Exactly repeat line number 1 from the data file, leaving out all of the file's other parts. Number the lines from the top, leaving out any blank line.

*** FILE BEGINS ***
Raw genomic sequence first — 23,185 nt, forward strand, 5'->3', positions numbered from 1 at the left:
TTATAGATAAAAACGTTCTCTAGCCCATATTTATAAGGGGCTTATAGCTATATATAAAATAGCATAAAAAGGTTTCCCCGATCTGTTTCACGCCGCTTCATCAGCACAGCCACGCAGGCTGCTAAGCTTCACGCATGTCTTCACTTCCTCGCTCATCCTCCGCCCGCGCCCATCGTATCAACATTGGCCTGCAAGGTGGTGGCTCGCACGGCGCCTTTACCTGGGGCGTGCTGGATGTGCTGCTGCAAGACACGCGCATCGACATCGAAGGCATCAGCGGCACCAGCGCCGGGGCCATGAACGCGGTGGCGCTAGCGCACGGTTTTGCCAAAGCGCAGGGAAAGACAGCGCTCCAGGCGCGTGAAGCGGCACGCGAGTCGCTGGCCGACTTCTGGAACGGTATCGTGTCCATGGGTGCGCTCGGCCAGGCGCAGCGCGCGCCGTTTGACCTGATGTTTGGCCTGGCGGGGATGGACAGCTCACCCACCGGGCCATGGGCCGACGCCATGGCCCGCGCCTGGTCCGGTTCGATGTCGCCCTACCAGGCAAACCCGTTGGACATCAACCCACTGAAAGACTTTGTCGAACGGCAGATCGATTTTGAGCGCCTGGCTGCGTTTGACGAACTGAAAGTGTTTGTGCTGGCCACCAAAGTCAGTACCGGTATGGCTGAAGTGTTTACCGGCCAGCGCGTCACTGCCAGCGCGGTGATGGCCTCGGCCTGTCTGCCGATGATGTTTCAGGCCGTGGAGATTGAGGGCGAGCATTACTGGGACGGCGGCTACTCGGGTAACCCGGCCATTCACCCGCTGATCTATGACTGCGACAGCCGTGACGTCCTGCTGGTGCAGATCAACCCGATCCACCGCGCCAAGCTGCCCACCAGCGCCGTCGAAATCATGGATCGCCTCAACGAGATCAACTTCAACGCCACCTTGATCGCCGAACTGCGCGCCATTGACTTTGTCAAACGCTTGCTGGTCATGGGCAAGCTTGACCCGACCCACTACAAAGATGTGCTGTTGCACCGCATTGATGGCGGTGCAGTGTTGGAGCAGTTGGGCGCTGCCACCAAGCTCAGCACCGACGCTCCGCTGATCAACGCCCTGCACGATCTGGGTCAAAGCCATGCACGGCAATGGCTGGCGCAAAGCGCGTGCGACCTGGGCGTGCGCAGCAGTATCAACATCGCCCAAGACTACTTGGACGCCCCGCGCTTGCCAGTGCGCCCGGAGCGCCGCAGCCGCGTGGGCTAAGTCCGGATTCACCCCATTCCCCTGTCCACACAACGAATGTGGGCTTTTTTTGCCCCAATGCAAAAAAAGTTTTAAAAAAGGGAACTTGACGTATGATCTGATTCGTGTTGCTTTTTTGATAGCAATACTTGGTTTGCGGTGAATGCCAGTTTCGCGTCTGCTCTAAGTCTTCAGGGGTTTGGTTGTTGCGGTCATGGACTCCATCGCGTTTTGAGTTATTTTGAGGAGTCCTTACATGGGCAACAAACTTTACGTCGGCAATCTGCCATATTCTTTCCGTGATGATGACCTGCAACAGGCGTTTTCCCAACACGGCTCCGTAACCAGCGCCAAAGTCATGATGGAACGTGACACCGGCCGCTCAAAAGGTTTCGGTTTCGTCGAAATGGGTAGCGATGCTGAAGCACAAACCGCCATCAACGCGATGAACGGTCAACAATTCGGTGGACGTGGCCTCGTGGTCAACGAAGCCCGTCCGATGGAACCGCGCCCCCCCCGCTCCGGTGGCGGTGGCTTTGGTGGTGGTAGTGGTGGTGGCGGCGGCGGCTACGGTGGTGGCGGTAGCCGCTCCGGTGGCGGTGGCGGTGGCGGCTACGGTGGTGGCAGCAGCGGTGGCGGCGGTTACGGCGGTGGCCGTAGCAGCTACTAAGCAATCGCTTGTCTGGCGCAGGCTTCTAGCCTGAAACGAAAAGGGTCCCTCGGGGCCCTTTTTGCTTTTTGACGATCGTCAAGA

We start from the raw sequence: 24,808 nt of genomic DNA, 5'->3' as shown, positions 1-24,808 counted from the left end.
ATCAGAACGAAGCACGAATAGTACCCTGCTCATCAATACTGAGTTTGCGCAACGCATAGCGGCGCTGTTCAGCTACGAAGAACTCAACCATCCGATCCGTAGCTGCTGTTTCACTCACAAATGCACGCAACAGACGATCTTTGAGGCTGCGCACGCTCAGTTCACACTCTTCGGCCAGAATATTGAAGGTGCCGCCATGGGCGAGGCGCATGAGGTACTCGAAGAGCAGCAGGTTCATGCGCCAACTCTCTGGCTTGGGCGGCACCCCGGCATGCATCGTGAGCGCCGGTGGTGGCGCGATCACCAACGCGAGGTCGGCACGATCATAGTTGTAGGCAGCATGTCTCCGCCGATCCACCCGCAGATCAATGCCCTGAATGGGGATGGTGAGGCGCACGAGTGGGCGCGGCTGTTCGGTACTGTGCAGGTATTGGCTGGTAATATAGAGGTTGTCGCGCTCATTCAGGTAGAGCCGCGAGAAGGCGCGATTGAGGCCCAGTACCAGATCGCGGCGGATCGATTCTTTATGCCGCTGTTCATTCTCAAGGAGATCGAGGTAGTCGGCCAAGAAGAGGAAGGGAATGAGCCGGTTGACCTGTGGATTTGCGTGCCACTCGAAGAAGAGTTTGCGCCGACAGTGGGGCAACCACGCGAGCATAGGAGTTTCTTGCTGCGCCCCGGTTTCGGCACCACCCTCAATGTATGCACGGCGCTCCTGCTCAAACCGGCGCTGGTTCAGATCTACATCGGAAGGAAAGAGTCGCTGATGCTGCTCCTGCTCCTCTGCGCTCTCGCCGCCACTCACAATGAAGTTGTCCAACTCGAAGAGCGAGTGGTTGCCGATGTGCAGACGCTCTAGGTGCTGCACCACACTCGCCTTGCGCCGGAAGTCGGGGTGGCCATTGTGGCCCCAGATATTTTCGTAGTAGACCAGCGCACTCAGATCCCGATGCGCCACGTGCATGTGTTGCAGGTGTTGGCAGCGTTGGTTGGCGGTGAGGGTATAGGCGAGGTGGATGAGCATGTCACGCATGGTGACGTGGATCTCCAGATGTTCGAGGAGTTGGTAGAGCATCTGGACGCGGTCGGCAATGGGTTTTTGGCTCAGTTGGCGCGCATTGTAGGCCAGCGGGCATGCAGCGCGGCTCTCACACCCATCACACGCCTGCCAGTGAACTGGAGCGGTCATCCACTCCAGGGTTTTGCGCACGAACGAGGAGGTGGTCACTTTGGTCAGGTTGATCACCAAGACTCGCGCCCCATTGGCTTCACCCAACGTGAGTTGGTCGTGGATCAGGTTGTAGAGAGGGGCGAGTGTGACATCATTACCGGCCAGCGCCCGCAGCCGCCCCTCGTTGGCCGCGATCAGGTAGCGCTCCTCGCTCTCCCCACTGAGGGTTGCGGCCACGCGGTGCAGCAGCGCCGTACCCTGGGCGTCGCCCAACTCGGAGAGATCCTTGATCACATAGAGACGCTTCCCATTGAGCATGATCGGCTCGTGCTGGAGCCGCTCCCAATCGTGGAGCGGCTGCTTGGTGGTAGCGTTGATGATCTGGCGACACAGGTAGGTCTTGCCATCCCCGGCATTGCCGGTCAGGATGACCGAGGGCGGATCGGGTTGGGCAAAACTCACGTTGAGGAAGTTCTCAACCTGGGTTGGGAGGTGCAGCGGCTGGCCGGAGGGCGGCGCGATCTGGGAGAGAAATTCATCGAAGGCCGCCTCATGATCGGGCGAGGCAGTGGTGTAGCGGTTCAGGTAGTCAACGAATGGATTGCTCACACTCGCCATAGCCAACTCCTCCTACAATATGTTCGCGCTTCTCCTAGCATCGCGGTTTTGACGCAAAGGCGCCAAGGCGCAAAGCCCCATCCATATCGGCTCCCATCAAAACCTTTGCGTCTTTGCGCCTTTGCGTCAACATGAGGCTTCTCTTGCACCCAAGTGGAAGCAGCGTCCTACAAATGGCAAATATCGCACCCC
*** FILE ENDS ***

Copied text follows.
Raw genomic sequence first — 23,185 nt, forward strand, 5'->3', positions numbered from 1 at the left: